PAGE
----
Paul Hekimian isn’t so surprised at the interest. The Santa Monica man is a second-generation beekeeper.
“I learned from my dad, but then got away from it until a few years ago when my son found an open-air hive in the backyard. We rescued the bees and now care for them as a hobby,” he said, adding that he bottles the honey to give as gifts to friends.
DeBrouwer understands the concerns about stings and allergies but believes if people really knew how important bees and the many misconceptions there are about them, many fears would disappear.
“We find bees so fascinating and love watching them and learning. My daughter Alexa loves to handle them and has written stories about it at school. My younger daughter Maya loves to brag that she has 10,000 pets. Honeybees are quite calm and friendly.”
Beekeepers are quick to point out that many individuals confuse honeybees with yellow jackets or wasps, both of which are more aggressive.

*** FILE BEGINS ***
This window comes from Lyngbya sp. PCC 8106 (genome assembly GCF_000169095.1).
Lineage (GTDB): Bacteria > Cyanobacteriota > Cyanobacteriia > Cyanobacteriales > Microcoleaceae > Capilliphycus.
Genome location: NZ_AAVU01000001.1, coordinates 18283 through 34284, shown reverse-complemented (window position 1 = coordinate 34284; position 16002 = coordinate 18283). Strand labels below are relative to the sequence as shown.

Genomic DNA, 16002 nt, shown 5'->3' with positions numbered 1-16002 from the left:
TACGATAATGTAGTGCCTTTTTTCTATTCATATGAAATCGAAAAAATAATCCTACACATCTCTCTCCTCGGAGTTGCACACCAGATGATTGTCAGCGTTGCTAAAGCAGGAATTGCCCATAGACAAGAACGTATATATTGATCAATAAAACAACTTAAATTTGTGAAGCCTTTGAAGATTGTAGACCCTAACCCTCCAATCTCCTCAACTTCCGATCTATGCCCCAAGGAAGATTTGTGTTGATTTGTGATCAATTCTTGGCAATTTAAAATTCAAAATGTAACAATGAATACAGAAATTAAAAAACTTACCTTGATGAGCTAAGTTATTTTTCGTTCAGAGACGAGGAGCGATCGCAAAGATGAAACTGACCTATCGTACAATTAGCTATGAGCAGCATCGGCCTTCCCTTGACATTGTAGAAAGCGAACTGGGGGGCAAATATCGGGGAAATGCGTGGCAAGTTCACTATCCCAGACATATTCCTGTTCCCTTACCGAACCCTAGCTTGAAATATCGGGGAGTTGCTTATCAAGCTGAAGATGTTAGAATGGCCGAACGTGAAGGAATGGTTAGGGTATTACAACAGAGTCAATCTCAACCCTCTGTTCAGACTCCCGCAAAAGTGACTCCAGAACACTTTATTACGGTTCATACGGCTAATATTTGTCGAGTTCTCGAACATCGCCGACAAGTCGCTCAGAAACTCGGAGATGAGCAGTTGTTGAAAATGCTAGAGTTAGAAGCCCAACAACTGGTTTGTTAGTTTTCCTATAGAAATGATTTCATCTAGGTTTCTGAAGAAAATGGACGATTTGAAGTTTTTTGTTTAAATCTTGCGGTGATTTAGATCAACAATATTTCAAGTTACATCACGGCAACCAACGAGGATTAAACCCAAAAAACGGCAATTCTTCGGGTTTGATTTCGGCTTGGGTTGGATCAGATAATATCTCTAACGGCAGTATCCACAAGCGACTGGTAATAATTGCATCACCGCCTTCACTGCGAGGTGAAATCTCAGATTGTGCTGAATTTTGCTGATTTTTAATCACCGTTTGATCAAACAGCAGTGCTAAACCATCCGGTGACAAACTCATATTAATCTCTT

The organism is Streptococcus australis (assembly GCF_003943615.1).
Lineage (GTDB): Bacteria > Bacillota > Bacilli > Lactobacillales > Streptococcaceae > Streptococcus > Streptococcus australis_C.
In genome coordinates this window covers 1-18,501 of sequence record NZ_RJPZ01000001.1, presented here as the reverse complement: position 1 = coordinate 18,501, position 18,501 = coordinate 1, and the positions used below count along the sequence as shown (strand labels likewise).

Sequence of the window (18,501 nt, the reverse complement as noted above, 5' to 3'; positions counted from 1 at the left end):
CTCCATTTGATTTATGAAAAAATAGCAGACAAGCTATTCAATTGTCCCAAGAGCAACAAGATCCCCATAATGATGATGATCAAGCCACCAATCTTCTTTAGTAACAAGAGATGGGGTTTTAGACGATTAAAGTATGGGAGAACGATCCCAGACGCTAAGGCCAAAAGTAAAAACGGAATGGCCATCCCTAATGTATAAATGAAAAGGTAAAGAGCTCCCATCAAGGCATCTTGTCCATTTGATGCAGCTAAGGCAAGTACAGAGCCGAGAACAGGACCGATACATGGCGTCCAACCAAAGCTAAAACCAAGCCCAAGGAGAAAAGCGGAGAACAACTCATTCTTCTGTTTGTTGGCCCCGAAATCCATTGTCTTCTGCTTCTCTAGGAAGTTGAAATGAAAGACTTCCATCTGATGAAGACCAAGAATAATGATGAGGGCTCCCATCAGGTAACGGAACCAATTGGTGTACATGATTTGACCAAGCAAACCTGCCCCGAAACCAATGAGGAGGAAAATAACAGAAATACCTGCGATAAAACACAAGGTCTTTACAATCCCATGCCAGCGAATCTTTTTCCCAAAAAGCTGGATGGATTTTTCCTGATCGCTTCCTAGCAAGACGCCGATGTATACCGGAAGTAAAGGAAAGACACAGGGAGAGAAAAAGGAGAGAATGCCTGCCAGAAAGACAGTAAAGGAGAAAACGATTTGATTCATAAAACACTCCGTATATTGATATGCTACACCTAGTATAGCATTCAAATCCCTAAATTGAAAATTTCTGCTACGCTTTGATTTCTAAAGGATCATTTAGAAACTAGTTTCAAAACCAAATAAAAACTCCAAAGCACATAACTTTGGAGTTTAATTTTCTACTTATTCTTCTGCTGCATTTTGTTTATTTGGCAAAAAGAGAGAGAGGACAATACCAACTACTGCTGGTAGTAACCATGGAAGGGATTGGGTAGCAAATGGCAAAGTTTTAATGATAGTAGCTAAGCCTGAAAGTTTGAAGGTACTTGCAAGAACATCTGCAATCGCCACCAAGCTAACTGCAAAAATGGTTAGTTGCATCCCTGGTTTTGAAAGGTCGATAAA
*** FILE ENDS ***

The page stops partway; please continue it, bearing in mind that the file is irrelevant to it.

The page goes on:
“Bees do all the hard work,” McFarland said. “And we get to enjoy their labors. We should be good stewards and help maintain colonies.”
One solution to help ease fears, he said, would be to attend a beekeepers’ meeting and learn more.
“It’s very easy. Just go to a club meeting and learn and then take the plunge and get a hive once you learn the basics.”
Erik Knutsen enjoys nature and gardening and did just that. The Silver Lake man already kept chickens so he said he thought he’d research beekeeping. He liked what he discovered.
“Working with them is magical,” he said. “You get a front seat to some miracles of nature.”
His understanding of the beneficial relationships between Mother Nature, man and bees has increased, and he hopes others will learn more, too.
HoneyLove is a Southern California nonprofit that began in 2011. Its goal is to educate the public about honeybees and to raise awareness about their importance. Bees actually are an essential part of the food chain through pollination of crops, gardens and flowers. According to the USDA, bees help produce about one-third of what is eaten. HoneyLove believes cities, now including Los Angeles, represent the last refuge for honeybees.